Nanosecond Repetitively Pulsed Plasmas in Preheated Air at Atmospheric Pressure

Abstract : Atmospheric pressure air plasmas have numerous potential applications that require low power and low gas temperature. The Nanosecond Repetitively Pulsed (NRP) method can generate such plasmas for power budgets lower by several orders of magnitude than traditional plasma generation methods. This study seeks to enlarge the range of application of NRP plasmas to the 300 to 1000 K range. First, we demonstrate the existence of three regimes of the NRP discharge in air at atmospheric pressure and at 1000 K, and then we characterize their chemical, electrical, and thermal properties through optical emission spectroscopy and current-voltage measurements. The three regimes are corona-like (termed C), diffuse-like (D) and filamentary-like (F). The measurements show that the D regime has low levels of emission, gas heating, and electrical conduction current. Furthermore, this regime develops through an initial ionization wave propagating from the anode to the cathode, followed by a faster return wave in the opposite direction. In contrast to the D regime, the F regime emits strongly, heats the gas by several thousand degrees Kelvin, and has tens of amperes of conduction current. Second, we conduct a parametric study on the effects of gas temperature and gap distance on the properties of the D and F regimes and the D-F transition voltage. We find that at a given gas temperature, there is a minimum gap distance required for the existence of the D regime. Using this fact, we were able to extend the domain of existence of the D regime down to ambient temperature.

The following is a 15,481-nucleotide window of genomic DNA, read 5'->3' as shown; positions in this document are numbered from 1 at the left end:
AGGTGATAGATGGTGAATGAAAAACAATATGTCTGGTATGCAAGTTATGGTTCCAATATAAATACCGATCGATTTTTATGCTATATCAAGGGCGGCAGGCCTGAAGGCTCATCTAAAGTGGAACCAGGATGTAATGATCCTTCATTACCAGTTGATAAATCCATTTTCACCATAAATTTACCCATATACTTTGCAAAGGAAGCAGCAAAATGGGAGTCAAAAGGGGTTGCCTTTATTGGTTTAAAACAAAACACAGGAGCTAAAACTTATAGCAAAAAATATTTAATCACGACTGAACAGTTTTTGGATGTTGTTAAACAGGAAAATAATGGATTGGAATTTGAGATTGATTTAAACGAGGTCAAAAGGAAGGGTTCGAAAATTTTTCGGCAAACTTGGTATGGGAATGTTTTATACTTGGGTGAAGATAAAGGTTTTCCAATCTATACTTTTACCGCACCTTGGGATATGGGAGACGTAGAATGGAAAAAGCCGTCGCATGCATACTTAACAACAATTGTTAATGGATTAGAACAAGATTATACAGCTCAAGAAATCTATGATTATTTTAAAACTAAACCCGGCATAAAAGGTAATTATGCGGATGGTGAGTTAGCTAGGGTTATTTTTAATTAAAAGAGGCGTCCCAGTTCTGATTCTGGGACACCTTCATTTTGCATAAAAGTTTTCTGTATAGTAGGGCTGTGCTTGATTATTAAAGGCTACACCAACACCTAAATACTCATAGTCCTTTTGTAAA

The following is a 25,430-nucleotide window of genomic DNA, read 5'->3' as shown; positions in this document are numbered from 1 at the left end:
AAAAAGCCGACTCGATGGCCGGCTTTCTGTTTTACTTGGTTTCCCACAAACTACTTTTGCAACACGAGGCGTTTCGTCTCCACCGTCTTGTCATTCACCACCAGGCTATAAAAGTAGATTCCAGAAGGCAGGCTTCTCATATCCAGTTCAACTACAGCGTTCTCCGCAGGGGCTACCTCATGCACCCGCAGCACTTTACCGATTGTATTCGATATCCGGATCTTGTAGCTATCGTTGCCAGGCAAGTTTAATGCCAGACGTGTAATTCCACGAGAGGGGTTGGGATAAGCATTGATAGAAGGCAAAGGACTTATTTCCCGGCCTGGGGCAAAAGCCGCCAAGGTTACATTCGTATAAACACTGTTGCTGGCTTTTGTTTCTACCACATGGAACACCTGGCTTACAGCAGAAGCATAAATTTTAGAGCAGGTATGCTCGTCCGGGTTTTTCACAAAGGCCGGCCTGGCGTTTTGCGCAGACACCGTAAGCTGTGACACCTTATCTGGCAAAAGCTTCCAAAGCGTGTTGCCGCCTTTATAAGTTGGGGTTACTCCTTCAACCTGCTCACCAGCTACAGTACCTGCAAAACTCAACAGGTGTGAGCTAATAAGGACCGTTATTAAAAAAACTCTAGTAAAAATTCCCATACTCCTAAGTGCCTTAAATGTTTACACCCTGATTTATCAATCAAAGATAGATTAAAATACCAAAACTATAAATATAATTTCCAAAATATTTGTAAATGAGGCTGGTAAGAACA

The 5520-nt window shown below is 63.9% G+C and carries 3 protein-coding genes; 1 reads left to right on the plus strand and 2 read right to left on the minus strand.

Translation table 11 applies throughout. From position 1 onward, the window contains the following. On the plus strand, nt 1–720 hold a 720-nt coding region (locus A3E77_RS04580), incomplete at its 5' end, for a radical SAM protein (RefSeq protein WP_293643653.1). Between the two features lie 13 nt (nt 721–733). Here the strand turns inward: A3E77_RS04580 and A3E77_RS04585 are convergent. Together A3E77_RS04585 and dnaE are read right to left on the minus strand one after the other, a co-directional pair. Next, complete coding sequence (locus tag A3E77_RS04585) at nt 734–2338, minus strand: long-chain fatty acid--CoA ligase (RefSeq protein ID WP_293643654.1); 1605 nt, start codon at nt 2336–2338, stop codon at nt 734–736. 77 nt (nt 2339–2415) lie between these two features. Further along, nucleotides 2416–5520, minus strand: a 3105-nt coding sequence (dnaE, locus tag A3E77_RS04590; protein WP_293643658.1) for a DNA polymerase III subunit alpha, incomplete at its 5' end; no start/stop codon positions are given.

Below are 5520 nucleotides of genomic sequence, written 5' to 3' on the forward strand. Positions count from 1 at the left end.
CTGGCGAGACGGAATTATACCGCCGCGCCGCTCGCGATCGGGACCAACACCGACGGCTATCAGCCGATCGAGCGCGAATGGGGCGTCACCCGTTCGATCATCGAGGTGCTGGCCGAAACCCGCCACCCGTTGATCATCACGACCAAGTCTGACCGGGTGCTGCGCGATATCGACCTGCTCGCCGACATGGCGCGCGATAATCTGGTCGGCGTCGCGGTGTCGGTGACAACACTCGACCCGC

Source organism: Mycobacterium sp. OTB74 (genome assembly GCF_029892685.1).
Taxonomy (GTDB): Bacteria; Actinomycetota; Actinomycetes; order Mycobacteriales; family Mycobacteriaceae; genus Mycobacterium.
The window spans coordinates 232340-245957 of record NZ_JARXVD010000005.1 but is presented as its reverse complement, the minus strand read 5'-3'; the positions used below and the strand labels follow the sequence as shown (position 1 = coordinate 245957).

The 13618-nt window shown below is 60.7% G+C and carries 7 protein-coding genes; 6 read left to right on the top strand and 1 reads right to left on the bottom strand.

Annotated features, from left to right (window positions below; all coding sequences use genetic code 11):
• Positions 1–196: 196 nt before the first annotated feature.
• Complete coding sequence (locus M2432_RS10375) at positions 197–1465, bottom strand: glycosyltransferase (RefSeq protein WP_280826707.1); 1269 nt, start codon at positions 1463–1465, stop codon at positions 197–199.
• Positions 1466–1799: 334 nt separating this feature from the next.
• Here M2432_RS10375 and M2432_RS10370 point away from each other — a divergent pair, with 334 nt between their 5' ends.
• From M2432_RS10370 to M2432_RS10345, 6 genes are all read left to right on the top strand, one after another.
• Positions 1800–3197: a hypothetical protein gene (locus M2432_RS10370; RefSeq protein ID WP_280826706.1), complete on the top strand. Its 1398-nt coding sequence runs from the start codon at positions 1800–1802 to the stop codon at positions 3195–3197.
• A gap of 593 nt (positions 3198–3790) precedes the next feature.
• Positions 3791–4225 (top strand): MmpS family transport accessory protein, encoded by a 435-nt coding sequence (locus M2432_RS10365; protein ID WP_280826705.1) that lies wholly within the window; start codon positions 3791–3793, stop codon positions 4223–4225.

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Pai - 2008 - Nanosecond Repeti...
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  • HAL Id : tel-01939884, version 1



David Z Pai. Nanosecond Repetitively Pulsed Plasmas in Preheated Air at Atmospheric Pressure. Plasmas. Ecole Centrale Paris, 2008. English. ⟨tel-01939884⟩



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